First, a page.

24 May 2019
Amnesty International Kenya is concerned by the 3-judge bench High Court decision that affirmed the constitutionality of laws criminalising consensual sexual contact between persons of the same sex; and, sexual contact what is termed as ‘against the order of nature’.
The decision was precipitated by a constitutional petition challenging the constitutionality of Sections 162 and 165 of the Penal Code filed by the National Gay and Lesbian Human Rights Commission (NGLHRC) and two grassroots organizations in Kenya.
“We oppose discrimination based on sex, sexual orientation, gender identity, race, religion, disability, class, caste, ethnic origin, national origin or age” said Irũngũ Houghton, Amnesty International Kenya’s Executive Director.
Amnesty International Kenya supports LGBTQ rights because all human rights are indivisible and interdependent, meaning that all rights – political, civil, social, cultural and economic – are equal in importance and none can be fully enjoyed without the others. Upholding them can help save lives, reduce risk of social and economic exclusion as well as enable everyone to express themselves freely without fear and prejudice.
“Kenya is unfortunately among 32 countries that have held on to colonial laws that criminalize homosexual acts. Because of this, gays, lesbians and bisexuals in Kenya often face stigmatization, discrimination, threats, bullying and physical attacks from members of the community and state actors due to their sexual orientation, with little or no protection from law enforcers”, added, Irũngũ Houghton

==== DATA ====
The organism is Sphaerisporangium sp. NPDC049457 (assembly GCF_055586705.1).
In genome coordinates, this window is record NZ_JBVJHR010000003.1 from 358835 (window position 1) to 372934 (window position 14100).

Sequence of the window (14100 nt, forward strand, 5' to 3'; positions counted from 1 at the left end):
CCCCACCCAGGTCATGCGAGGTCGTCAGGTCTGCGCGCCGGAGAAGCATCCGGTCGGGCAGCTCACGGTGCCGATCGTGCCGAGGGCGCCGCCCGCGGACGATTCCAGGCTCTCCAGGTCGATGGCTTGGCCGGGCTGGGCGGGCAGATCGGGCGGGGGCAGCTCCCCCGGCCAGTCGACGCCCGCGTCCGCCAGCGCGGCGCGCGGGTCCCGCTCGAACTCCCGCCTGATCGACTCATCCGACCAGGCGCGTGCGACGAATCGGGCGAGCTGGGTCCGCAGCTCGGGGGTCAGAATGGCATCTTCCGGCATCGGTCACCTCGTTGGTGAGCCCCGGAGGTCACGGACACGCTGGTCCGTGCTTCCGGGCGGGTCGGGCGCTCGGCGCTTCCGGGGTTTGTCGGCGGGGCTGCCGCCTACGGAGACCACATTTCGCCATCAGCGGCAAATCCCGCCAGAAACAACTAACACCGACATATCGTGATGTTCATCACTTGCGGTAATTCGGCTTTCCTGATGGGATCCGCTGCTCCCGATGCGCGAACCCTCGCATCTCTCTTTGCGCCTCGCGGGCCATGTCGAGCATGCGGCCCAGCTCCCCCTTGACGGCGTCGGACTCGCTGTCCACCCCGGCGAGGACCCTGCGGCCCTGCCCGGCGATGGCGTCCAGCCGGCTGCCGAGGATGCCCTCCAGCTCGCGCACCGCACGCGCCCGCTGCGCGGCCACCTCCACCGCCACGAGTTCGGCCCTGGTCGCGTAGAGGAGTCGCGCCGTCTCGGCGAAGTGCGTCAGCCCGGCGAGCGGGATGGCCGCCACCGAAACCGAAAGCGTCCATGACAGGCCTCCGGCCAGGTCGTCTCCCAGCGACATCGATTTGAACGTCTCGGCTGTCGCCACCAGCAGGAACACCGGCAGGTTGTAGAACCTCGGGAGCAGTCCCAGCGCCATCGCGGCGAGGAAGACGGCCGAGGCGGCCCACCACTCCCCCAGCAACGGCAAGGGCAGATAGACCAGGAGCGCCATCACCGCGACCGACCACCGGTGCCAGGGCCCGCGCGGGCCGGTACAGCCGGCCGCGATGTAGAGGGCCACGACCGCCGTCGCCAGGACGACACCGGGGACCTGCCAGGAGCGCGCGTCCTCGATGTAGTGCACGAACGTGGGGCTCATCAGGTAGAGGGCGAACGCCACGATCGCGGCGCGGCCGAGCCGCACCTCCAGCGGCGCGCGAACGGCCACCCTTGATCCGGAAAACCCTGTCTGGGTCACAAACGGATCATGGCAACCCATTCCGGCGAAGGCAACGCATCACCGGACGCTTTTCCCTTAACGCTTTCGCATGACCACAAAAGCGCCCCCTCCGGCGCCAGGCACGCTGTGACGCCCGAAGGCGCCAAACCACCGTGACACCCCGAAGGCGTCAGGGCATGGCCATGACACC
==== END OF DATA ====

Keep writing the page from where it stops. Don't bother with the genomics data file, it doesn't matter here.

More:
Kenyan society and courts have increasingly become more progressive, especially since the promulgation of the Constitution of Kenya 2010. We note that over the last 5 years, the courts have affirmed LGBTQ persons’ right to human dignity and privacy; freedom of association; freedom of artistic expression and freedom of expression through the landmark decisions that determined that invasive anal testing for suspected gay men was unconstitutional; that the refusal to register NGLHRC was discriminatory; and, by lifting the ban on a lesbian themed movie “Rafiki” and allowing it to be aired in Kenyan cinemas.
In the recent past, Angola, India have decriminalized penal provisions criminalizing same-sex sexual contact through legislation and court action respectively. We call on parliament to repeal these laws to ensure that all people in Kenya fully benefit from the constitutional and human rights safeguards in the 2010 constitution and international law that Kenya is party to.
This decision is a major setback to the human rights discourse, especially with regards to equality and nondiscrimination – we, therefore, stand with the petitioners and the LGBTQ community in Kenya.
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